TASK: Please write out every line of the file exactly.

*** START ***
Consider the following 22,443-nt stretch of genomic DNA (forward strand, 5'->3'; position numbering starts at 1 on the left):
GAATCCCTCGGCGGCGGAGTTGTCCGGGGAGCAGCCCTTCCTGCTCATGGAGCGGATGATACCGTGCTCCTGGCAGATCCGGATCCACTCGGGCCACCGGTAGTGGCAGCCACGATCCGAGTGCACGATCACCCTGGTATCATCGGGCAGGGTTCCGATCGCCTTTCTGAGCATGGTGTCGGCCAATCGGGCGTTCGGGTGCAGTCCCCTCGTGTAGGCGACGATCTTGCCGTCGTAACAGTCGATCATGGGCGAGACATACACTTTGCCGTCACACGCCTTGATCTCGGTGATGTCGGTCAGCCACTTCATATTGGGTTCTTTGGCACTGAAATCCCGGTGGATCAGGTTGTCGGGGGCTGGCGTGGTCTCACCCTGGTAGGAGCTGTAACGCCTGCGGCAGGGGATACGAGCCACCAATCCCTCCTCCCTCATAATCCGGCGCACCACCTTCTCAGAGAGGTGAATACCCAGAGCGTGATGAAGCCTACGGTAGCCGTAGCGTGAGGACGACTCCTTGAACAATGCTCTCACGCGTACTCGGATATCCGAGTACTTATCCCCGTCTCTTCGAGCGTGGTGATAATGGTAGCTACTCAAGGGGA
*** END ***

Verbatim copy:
Consider the following 22,443-nt stretch of genomic DNA (forward strand, 5'->3'; position numbering starts at 1 on the left):
GAATCCCTCGGCGGCGGAGTTGTCCGGGGAGCAGCCCTTCCTGCTCATGGAGCGGATGATACCGTGCTCCTGGCAGATCCGGATCCACTCGGGCCACCGGTAGTGGCAGCCACGATCCGAGTGCACGATCACCCTGGTATCATCGGGCAGGGTTCCGATCGCCTTTCTGAGCATGGTGTCGGCCAATCGGGCGTTCGGGTGCAGTCCCCTCGTGTAGGCGACGATCTTGCCGTCGTAACAGTCGATCATGGGCGAGACATACACTTTGCCGTCACACGCCTTGATCTCGGTGATGTCGGTCAGCCACTTCATATTGGGTTCTTTGGCACTGAAATCCCGGTGGATCAGGTTGTCGGGGGCTGGCGTGGTCTCACCCTGGTAGGAGCTGTAACGCCTGCGGCAGGGGATACGAGCCACCAATCCCTCCTCCCTCATAATCCGGCGCACCACCTTCTCAGAGAGGTGAATACCCAGAGCGTGATGAAGCCTACGGTAGCCGTAGCGTGAGGACGACTCCTTGAACAATGCTCTCACGCGTACTCGGATATCCGAGTACTTATCCCCGTCTCTTCGAGCGTGGTGATAATGGTAGCTACTCAAGGGGA